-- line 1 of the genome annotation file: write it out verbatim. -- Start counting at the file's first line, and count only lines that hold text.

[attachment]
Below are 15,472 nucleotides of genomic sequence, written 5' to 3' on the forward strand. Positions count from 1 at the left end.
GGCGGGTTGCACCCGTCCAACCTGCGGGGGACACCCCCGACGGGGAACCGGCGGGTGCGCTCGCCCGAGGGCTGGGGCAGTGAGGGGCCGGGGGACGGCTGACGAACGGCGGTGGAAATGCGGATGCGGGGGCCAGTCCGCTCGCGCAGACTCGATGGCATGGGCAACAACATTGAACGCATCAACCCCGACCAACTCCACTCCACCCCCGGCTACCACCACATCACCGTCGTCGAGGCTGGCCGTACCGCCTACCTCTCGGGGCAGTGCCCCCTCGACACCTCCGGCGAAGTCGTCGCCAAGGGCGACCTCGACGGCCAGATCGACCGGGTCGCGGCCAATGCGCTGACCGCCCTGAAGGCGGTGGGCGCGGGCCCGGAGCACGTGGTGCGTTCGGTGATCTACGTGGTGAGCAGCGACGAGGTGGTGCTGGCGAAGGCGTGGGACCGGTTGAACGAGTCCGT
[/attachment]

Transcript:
Below are 15,472 nucleotides of genomic sequence, written 5' to 3' on the forward strand. Positions count from 1 at the left end.